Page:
The Ashes 2013-14

Flower set for England talks

Andrew McGlashan

December 30, 2013

Comments: 44 | Text size: A | A
'I'm motivated to contribute to England' - Flower

England team director Andy Flower will meet with the incoming managing director of England cricket, Paul Downton, in Sydney over the New Year to plot a way forward for the team after their disastrous tour of Australia.

England reached a new nadir in Melbourne as they threw away a position of strength with two days of awful cricket to lose by eight wickets. But Flower reiterated that he has the hunger to continue in his role beyond the final Test of this series.

Flower is no longer directly involved in the one-day and Twenty20 set-ups having handed that role to Ashley Giles last year - although remains in overall control of all senior England men's sides - so if he was to stay on as team director his next hands-on duties would come in June when England face Sri Lanka before the visit of India for a five-Test series.

"Certainly I examine my role in the tour. I ask myself tough questions, but my focus at the moment is the Sydney Test match" he said in Melbourne. "Paul Downton the new managing director has arrived in Australia and I'll be meeting with him in Sydney.

"We'll talk about the leadership of the national team with regards to the coaching position. I'm very motivated to contribute to English cricket and that's what I'm going to do."

Flower wanted Swann to finish tour

  • Andy Flower said he would have liked Graeme Swann to complete the Ashes tour before retiring but said the offspinner could leave "very proudly."
  • Swann made his surprise move before the Boxing Day Test, saying his troublesome elbow would not allow him to continue and he did not want to hang around for a send-off.

  • "Graeme Swann has done an outstanding job for England over the last six or so years," Flower said."I think he's the seventh-highest Test wicket-taker in English history. To do that over 60 Test matches is a great effort, and he's been a huge part of our success over the last few years.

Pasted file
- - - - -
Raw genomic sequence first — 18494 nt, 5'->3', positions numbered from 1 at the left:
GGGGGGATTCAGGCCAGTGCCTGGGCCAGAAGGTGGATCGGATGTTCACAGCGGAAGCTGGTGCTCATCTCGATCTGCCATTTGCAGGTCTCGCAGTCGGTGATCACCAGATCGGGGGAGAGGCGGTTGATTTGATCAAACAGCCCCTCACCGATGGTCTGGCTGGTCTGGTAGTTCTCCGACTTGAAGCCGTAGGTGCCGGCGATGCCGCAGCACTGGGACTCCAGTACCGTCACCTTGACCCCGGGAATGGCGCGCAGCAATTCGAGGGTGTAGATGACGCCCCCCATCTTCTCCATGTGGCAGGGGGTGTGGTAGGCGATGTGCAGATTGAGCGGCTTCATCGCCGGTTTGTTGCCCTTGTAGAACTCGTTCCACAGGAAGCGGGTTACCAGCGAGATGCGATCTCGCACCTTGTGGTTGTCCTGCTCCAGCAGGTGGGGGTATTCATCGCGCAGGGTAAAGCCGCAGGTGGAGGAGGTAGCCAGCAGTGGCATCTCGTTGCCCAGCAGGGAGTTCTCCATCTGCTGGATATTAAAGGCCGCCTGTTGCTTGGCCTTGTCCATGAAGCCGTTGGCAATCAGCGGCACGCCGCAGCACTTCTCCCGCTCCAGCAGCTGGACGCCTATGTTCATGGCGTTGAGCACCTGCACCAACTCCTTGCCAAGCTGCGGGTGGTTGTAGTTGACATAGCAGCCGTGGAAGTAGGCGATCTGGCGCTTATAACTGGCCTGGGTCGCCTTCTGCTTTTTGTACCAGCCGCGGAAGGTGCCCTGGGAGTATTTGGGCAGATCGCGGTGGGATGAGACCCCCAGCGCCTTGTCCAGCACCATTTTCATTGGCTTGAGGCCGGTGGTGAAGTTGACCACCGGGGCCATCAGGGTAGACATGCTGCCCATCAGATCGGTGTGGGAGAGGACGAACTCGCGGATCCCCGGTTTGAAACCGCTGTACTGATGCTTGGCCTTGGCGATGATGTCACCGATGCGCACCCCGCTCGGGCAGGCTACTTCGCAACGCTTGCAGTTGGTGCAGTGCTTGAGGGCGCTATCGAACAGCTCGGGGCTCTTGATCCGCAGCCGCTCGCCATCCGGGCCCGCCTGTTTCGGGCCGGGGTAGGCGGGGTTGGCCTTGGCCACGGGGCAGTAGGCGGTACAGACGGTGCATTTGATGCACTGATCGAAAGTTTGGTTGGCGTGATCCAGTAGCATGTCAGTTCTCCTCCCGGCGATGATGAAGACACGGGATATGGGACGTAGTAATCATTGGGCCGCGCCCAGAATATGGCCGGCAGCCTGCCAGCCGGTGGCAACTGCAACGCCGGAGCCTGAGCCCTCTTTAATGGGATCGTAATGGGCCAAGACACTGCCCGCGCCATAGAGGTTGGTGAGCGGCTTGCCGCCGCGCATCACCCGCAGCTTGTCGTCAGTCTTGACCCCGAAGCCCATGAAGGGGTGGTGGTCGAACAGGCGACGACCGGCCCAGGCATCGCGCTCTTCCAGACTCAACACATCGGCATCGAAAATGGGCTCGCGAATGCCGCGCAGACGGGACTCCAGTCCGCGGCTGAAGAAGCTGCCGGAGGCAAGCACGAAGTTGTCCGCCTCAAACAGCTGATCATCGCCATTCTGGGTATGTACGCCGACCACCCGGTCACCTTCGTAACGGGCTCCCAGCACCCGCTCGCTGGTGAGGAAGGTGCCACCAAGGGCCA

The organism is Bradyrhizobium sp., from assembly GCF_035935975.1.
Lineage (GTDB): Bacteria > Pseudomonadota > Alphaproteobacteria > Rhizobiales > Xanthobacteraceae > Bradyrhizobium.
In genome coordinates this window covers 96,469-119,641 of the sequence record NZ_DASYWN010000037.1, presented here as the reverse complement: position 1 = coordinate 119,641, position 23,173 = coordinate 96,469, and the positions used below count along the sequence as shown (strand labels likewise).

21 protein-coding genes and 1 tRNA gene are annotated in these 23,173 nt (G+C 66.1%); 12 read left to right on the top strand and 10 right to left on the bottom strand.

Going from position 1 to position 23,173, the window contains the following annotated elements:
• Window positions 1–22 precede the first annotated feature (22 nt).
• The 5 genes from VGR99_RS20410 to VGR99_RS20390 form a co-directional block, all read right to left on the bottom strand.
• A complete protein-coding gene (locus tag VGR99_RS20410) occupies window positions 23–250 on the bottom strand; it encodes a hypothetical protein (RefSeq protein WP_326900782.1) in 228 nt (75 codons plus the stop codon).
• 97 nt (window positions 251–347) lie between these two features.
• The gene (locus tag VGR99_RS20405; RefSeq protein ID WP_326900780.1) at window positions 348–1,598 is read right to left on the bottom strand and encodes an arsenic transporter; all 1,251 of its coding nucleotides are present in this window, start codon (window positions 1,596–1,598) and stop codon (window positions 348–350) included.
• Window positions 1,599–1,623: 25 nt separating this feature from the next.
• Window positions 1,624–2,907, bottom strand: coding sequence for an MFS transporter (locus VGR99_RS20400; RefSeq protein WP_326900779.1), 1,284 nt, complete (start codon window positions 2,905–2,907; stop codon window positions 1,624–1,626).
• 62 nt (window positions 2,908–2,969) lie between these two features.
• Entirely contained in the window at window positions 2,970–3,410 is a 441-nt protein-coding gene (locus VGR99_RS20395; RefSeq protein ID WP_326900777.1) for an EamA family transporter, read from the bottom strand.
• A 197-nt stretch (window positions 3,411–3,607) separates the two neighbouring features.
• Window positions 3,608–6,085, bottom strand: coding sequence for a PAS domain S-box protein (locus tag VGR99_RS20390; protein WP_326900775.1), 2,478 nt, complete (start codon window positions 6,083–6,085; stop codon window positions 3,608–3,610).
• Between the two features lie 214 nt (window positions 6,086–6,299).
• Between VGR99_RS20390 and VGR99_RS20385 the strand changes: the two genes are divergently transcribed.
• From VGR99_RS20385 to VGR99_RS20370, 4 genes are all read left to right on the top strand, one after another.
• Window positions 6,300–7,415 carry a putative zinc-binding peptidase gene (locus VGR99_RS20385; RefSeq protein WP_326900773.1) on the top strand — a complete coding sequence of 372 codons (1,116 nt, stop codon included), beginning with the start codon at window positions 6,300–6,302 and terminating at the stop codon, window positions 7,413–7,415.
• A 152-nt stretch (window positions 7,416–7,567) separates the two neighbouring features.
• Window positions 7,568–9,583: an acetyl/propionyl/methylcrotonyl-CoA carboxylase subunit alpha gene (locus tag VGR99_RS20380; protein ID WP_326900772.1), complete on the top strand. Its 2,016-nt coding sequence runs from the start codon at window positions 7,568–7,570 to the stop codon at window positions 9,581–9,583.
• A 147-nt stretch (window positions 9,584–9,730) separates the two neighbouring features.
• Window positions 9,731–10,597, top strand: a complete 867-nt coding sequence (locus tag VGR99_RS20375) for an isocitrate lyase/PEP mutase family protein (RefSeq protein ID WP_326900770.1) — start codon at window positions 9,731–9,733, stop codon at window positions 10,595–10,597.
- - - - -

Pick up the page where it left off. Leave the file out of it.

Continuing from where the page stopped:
• "I've been very proud to have had him in the side, and I know he can retire very proudly.In saying that, I would have liked him to have seen the tour out."

Flower also had no doubt over whether Alastair Cook was still the right captain: "Yes, he is. Alastair Cook has captained six Test series for England, and this is the first series loss he's had. But this is a very challenging time for any leader. For Alastair and me, it's certainly in that bracket. Out of challenging times, sometimes we can grow significantly.

England's third-day implosion at the MCG, where they went from none for 65 in their second innings - a lead of 116 - to 179 all out left Australia needing 231 for victory and when the visitors dropped early catches on the fourth morning the result was sealed. Only two England batsmen passed fifty in the Test - Cook and Kevin Pietersen - in a continuation of the almost complete loss of batting form that has struck the touring squad.

"The guys are fighting. Not fighting well enough," Flower said "Our batting over the four Tests has generally let us down. We are all responsible for this result, the management staff as well as the players.

"We don't want people to accept losses too easily. But equally sometimes you have to accept the fact you've been outplayed. I don't believe we should be totally distraught about where we are. Now we're faced with one chance in Sydney to redeem ourselves to a small extent."


Andy Flower speaks to the media in Melbourne, December 30, 2013
Andy Flower insisted he retains the desire to help England recover from their Ashes thrashings © Getty Images
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Flower added that he expected changes to the side for the New Year Test at the SCG and appeared to stop short of guaranteeing Jonny Baristow his place after the wicketkeeper endured a tough second innings in Melbourne where he missed two chances after his batting was exposed by the pace of Mitchell Johnson

"He's a young man who's played 13 Test matches," Flower said. "He's still learning as a wicketkeeper/batsman and I hope when he gets another chance he'll do oustandingly well. I would imagine there will be one or two changes for the Sydney Test."

Among the changes mooted are Test debuts for Scott Borthwick, the Durham legspinning allrounder who was added to the squad after Graeme Swann retirement, and Yorkshire batsman Gary Ballance.

Andrew McGlashan is an assistant editor at ESPNcricinfo

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© ESPN Sports Media Ltd.

Posted by electric_loco_WAP4 on (December 31, 2013, 4:35 GMT)

So much for blaming coaching/mgmt. just for sake of finding some1 to pass the blame on. Won't make a diff. Ultimately its the players on field who matter.Eng has whole bunch of mediocre 1s, couple -Cook,Bell- v good 1s,no great 1s.An empty c/board too.

Posted by   on (December 30, 2013, 22:24 GMT)

I must say squad and team selection has me baffled. Due respect to bairstow as a batsman, he's not a test keeper. It seems as though management had no plan should prior or swann not contribute, as the rush to ship out replacements, or field a spare batsman as a keeper, have shown. You feel for poor old Monty - obviously the selectors don't think much of him as a backup if they're bringing in cover for Sydney, and cook doesn't think much more, refusing to give him the ball in Melbourne - he got what, 13 or 14 overs in the match? Not to mention the fast bowling passengers on this tour. It really seems as though assumptions were made that the first eleven would necessarily succeed, with no plan b required.